Several solutions were considered and tested. In the end the most cost effective solution was to purchase 3 supermarket shopping trolleys. They worked for a number of reasons. Firstly was size, although most products sold are quite small once they are in the envelopes they are quite bulky. The shopping trolley was able to take more filled envelopes than a staff member could carry, and when the trolley was full it was still relatively light enough to push back to the despatch area. The child seat was ideal to hold the empty envelopes and the order lists in an orderly way. The trolleys were robust and quite cheap.
Using the 5 factors presented on valuing a solution read the case study and consider how the solution could be analysed in terms of the value to the business. You need to answer the question in your workbook.
Open the presentation “Organising your business to be innovative ” and listen to the commentary. You should take some notes. Then answer the question in your workbook.
Open and read the article “Time Poor ”. You should take some notes. Then answer the question in your workbook.
Open the presentation “Resistance by Customers ” and listen to the commentary. You should take some notes. Then answer the question in your workbook.
You should undertake further reading on the topics in this section. We recommend that you read the following:
Dismukes, J., Bers, J. and Sekhar, J. (2012), Towards a Holistic Six-period Radical Innovation Life Cycle Model, International Journal of Innovation and Technology Management, 9:1, p1-27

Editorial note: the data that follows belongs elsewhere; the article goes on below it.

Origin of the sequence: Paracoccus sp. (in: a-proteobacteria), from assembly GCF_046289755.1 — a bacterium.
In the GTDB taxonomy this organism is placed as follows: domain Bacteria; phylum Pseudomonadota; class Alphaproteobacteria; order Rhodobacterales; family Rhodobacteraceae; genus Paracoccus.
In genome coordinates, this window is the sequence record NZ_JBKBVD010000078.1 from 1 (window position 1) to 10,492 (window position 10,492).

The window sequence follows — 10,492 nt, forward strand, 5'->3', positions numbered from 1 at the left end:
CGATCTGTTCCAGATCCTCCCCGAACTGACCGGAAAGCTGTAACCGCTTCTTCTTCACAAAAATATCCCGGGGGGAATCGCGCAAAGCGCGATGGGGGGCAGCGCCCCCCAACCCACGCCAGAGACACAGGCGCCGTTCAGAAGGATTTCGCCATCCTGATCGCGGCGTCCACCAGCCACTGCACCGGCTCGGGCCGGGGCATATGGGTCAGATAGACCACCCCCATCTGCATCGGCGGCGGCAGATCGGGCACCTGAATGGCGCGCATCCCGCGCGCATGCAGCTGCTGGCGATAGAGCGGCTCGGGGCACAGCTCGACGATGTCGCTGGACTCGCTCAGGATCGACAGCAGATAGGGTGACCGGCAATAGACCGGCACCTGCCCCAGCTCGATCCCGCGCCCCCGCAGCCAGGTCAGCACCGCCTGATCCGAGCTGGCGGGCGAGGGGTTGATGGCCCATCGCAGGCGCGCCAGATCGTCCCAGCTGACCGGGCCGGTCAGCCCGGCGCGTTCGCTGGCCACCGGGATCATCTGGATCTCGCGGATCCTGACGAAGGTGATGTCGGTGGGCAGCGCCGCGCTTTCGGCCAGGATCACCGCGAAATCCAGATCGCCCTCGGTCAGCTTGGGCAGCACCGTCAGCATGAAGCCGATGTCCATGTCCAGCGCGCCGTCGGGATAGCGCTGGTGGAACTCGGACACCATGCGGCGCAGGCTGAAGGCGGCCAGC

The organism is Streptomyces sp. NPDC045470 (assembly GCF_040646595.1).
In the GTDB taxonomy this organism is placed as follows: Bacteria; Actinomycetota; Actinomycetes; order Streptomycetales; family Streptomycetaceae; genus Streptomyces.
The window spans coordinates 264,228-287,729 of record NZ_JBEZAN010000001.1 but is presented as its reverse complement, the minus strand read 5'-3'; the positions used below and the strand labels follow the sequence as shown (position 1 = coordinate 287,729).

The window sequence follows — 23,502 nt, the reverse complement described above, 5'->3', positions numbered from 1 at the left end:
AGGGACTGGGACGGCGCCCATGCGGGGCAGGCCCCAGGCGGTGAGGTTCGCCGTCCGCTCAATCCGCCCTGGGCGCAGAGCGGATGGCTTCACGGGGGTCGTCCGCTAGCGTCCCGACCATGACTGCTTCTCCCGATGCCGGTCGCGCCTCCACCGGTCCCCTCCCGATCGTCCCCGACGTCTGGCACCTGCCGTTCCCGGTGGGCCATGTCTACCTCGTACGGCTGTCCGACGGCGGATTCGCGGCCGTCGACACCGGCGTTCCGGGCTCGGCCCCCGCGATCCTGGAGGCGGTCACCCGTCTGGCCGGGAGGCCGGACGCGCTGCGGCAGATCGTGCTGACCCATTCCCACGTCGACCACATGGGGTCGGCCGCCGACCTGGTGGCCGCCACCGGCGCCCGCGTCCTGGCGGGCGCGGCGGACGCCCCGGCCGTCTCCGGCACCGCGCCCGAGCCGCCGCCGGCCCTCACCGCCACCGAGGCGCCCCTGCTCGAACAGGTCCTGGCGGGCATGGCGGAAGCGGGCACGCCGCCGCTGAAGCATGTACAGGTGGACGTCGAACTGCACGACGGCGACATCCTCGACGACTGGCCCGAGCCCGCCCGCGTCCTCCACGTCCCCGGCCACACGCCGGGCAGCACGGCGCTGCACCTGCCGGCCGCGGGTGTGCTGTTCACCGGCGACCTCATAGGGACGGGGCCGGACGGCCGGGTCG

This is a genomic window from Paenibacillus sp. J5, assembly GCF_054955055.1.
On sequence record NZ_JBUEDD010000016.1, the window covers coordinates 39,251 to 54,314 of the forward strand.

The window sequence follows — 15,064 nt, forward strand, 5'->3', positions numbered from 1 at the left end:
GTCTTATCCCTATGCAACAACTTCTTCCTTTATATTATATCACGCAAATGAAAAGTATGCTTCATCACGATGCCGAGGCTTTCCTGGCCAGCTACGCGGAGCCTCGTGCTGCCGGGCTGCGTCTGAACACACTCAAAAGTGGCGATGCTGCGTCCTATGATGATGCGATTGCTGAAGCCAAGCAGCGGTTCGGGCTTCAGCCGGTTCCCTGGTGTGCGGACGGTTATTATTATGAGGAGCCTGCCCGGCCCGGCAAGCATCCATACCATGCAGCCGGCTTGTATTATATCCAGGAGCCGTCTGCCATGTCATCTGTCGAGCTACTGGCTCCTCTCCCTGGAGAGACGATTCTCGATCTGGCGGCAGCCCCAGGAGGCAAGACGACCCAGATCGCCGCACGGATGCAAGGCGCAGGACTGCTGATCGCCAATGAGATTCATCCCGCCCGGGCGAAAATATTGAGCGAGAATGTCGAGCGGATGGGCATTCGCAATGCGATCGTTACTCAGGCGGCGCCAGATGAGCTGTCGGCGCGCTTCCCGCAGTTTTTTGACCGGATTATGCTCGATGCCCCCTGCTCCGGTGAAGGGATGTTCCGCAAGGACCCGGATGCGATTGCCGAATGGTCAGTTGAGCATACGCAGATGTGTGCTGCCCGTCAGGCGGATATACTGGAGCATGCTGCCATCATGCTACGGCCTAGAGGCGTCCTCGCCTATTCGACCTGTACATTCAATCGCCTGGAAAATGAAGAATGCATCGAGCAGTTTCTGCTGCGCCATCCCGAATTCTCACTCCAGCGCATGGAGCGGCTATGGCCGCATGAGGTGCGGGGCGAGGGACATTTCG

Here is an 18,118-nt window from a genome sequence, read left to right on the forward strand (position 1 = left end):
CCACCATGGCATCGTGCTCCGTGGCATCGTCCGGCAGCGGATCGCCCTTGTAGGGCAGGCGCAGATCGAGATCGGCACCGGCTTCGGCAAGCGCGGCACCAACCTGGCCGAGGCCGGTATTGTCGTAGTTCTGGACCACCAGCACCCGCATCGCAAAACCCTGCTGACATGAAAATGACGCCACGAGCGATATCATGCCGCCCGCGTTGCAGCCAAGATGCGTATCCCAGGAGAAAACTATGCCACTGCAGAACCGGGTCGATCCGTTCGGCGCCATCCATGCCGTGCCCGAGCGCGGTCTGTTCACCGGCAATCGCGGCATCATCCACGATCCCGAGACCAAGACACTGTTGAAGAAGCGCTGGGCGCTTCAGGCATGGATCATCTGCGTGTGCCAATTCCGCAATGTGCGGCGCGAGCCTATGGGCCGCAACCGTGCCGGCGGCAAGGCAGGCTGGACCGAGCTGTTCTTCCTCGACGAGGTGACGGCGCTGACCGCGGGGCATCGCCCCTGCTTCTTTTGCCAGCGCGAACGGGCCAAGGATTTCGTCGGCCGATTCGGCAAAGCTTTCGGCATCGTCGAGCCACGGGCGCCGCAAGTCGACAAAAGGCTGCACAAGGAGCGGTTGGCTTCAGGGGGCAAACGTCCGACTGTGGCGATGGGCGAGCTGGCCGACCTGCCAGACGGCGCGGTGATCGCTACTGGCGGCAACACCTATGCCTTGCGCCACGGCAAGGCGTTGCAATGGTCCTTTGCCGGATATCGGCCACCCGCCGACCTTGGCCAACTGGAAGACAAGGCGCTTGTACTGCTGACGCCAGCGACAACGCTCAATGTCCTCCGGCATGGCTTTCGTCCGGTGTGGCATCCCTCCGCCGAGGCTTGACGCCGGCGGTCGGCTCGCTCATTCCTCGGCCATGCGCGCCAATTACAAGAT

Michanek, J. & Breiler, A. (2014) The Idea Agent, The Handbook on Creative Processes, New York: Routledge
Miron, E., Erez, M. & Naveh, E. (2004), Do personal characteristics and cultural values that promote innovation, quality, and efficiency compete or complement each other? Journal of Organisational Behavior, 25:1, p175 – 199
Nightingale, P. (1998), A Cognitive Model of Innovation, Research Policy, 27:7, p689 – 709
The next section is Unit 3 SDL 2
Introduction to the module
Welcome to this module on innovation. The module is designed to be used either individually or within a classroom setting. The module takes a non-technical approach to innovation and looks at setting innovation within small every day businesses. It explains what innovation and isn’t and how you can develop your skills and abilities to become better business owners. You will find the module will challenge your thinking around innovation in preparation for either starting your own business or developing an existing one.
This module can be used as a standalone module on innovation or as part of the Student Business e-Academy programme on Business start-up.
Download here related workbooks before starting the course:
All workbooks in this course please submit to firstname.lastname@example.org (MDX students), email@example.com (UMA students) or firstname.lastname@example.org (UNIST students), upon finishing the assignments.